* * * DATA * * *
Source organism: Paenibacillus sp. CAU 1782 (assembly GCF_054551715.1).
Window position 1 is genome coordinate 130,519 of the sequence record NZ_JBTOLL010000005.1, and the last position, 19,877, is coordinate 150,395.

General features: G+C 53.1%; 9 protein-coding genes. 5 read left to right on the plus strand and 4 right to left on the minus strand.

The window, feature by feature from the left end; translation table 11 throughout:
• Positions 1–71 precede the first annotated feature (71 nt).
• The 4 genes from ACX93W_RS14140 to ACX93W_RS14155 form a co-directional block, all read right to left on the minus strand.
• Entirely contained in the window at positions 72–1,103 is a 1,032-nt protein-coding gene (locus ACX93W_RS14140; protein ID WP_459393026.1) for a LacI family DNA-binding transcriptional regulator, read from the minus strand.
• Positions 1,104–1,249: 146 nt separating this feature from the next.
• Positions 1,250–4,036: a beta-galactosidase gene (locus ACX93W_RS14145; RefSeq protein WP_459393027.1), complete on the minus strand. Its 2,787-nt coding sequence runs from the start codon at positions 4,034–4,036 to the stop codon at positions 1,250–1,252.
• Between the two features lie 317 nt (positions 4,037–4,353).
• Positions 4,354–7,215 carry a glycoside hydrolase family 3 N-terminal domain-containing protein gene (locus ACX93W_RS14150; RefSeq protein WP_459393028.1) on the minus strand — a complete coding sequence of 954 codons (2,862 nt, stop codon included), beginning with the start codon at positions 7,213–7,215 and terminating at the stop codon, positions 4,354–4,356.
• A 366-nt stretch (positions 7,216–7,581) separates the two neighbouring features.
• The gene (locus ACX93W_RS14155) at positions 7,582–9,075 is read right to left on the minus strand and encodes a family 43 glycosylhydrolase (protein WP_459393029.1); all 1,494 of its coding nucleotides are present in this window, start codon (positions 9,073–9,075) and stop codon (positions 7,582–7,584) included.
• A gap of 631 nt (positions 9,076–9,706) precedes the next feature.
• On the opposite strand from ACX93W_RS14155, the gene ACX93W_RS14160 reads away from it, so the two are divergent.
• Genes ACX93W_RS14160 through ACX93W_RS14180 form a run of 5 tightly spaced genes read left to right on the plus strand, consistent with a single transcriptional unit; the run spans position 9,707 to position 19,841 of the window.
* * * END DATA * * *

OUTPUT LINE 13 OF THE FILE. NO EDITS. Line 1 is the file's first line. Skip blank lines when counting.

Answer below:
• The gene (locus ACX93W_RS14155) at positions 7,582–9,075 is read right to left on the minus strand and encodes a family 43 glycosylhydrolase (protein WP_459393029.1); all 1,494 of its coding nucleotides are present in this window, start codon (positions 9,073–9,075) and stop codon (positions 7,582–7,584) included.